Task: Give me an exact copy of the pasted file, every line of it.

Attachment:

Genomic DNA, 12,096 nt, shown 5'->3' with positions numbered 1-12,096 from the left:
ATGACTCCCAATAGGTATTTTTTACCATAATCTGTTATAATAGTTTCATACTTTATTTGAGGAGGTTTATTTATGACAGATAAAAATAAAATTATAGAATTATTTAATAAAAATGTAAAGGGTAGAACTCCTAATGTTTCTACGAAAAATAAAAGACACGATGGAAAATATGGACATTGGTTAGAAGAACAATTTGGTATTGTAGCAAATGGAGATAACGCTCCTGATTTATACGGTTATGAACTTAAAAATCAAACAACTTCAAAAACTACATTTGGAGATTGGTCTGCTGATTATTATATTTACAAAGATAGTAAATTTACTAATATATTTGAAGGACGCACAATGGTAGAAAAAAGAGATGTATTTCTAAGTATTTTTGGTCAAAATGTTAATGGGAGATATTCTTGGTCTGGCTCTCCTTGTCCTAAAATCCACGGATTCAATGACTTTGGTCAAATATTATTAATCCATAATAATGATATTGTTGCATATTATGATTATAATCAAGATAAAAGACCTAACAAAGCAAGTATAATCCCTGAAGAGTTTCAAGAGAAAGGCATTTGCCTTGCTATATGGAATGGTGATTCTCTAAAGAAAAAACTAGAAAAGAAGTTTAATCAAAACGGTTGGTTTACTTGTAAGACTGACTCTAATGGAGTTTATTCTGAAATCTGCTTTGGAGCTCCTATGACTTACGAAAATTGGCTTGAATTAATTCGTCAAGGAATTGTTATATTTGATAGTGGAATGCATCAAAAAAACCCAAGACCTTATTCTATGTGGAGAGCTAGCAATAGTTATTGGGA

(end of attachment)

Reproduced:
Genomic DNA, 12,096 nt, shown 5'->3' with positions numbered 1-12,096 from the left:
ATGACTCCCAATAGGTATTTTTTACCATAATCTGTTATAATAGTTTCATACTTTATTTGAGGAGGTTTATTTATGACAGATAAAAATAAAATTATAGAATTATTTAATAAAAATGTAAAGGGTAGAACTCCTAATGTTTCTACGAAAAATAAAAGACACGATGGAAAATATGGACATTGGTTAGAAGAACAATTTGGTATTGTAGCAAATGGAGATAACGCTCCTGATTTATACGGTTATGAACTTAAAAATCAAACAACTTCAAAAACTACATTTGGAGATTGGTCTGCTGATTATTATATTTACAAAGATAGTAAATTTACTAATATATTTGAAGGACGCACAATGGTAGAAAAAAGAGATGTATTTCTAAGTATTTTTGGTCAAAATGTTAATGGGAGATATTCTTGGTCTGGCTCTCCTTGTCCTAAAATCCACGGATTCAATGACTTTGGTCAAATATTATTAATCCATAATAATGATATTGTTGCATATTATGATTATAATCAAGATAAAAGACCTAACAAAGCAAGTATAATCCCTGAAGAGTTTCAAGAGAAAGGCATTTGCCTTGCTATATGGAATGGTGATTCTCTAAAGAAAAAACTAGAAAAGAAGTTTAATCAAAACGGTTGGTTTACTTGTAAGACTGACTCTAATGGAGTTTATTCTGAAATCTGCTTTGGAGCTCCTATGACTTACGAAAATTGGCTTGAATTAATTCGTCAAGGAATTGTTATATTTGATAGTGGAATGCATCAAAAAAACCCAAGACCTTATTCTATGTGGAGAGCTAGCAATAGTTATTGGGA